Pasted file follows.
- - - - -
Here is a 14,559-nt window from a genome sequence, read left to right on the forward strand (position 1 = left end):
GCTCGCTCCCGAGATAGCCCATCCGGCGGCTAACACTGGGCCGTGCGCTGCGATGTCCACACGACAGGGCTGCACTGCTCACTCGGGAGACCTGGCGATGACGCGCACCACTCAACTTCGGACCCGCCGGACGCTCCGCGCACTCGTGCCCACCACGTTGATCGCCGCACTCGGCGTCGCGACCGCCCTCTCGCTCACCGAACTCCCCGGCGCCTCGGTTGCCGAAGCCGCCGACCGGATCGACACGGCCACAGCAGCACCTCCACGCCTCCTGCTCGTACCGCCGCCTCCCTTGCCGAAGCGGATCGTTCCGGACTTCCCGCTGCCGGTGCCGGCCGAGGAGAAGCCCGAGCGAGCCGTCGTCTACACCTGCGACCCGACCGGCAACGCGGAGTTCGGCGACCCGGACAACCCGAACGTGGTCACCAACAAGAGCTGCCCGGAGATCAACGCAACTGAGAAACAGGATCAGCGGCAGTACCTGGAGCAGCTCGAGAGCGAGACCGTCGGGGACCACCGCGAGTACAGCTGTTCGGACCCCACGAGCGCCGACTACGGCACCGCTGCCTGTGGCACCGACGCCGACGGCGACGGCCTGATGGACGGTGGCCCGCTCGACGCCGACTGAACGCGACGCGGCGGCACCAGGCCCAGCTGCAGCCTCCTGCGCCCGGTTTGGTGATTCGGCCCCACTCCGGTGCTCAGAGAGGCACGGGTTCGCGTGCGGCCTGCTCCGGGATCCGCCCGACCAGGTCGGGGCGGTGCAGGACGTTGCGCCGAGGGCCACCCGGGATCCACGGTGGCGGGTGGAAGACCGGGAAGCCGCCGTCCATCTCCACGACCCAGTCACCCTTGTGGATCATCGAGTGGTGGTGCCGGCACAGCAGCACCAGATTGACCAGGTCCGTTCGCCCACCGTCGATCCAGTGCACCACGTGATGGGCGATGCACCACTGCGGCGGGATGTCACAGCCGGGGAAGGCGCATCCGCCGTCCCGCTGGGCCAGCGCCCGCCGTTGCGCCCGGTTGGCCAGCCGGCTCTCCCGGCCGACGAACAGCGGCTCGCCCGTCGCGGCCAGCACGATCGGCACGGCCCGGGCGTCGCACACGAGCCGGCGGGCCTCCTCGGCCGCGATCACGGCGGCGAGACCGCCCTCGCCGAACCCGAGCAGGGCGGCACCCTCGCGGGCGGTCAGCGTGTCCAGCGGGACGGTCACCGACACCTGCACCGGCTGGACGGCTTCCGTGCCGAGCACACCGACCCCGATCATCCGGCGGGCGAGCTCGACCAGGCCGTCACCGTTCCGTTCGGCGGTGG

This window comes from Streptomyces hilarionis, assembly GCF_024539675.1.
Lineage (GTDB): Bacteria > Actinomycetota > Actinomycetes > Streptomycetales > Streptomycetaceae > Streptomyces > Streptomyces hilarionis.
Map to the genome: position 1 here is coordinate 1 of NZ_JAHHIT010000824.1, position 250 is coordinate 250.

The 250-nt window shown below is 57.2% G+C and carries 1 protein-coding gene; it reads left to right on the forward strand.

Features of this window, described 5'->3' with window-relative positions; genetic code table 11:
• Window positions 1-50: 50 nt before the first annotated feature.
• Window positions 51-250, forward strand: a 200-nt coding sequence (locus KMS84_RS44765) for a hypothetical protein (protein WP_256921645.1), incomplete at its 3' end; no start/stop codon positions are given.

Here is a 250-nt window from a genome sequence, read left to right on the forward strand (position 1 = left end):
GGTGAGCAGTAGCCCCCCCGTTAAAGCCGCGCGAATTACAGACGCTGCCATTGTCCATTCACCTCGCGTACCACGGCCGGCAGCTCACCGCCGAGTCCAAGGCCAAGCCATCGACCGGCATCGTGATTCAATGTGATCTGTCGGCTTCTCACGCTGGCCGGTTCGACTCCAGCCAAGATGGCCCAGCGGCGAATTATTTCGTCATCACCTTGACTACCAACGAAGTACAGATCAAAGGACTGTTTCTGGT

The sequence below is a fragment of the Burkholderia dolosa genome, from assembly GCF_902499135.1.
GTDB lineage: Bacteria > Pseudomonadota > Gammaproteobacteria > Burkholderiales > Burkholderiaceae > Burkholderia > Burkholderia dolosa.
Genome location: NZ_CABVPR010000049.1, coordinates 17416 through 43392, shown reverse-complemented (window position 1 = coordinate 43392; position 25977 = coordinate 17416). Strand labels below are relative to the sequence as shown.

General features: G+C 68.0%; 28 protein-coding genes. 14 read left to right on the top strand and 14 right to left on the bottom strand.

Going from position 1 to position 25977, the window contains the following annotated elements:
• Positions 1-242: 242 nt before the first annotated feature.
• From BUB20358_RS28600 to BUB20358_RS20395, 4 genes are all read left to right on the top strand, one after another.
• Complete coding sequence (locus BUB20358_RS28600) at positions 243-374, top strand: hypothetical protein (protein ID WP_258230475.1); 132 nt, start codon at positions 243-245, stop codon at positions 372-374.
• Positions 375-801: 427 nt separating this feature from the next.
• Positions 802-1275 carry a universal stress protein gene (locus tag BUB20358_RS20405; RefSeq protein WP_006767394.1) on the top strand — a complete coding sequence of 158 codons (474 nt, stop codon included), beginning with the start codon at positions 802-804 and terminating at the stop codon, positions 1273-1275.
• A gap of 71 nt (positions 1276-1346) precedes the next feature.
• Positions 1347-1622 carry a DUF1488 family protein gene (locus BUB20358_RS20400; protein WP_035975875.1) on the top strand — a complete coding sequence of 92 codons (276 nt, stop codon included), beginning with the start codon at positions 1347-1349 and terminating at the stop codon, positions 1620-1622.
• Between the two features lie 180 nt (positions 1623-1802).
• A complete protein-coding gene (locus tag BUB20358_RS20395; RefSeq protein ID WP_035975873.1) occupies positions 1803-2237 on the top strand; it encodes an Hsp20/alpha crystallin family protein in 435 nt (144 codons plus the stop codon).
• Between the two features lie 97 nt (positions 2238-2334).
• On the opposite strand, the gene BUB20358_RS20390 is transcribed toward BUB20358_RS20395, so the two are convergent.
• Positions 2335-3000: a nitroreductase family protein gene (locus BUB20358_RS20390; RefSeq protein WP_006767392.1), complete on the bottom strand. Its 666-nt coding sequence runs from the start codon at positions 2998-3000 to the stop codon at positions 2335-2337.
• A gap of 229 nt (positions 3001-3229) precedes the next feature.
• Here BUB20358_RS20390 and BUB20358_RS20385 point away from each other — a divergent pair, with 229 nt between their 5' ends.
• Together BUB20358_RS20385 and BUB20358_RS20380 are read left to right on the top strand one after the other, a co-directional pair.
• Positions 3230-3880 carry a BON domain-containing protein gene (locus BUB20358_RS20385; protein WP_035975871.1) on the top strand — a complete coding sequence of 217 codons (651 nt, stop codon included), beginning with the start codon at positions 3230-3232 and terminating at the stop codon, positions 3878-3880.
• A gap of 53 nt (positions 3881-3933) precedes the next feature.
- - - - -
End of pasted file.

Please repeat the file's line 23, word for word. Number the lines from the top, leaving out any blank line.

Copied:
• Positions 1347-1622 carry a DUF1488 family protein gene (locus BUB20358_RS20400; protein WP_035975875.1) on the top strand — a complete coding sequence of 92 codons (276 nt, stop codon included), beginning with the start codon at positions 1347-1349 and terminating at the stop codon, positions 1620-1622.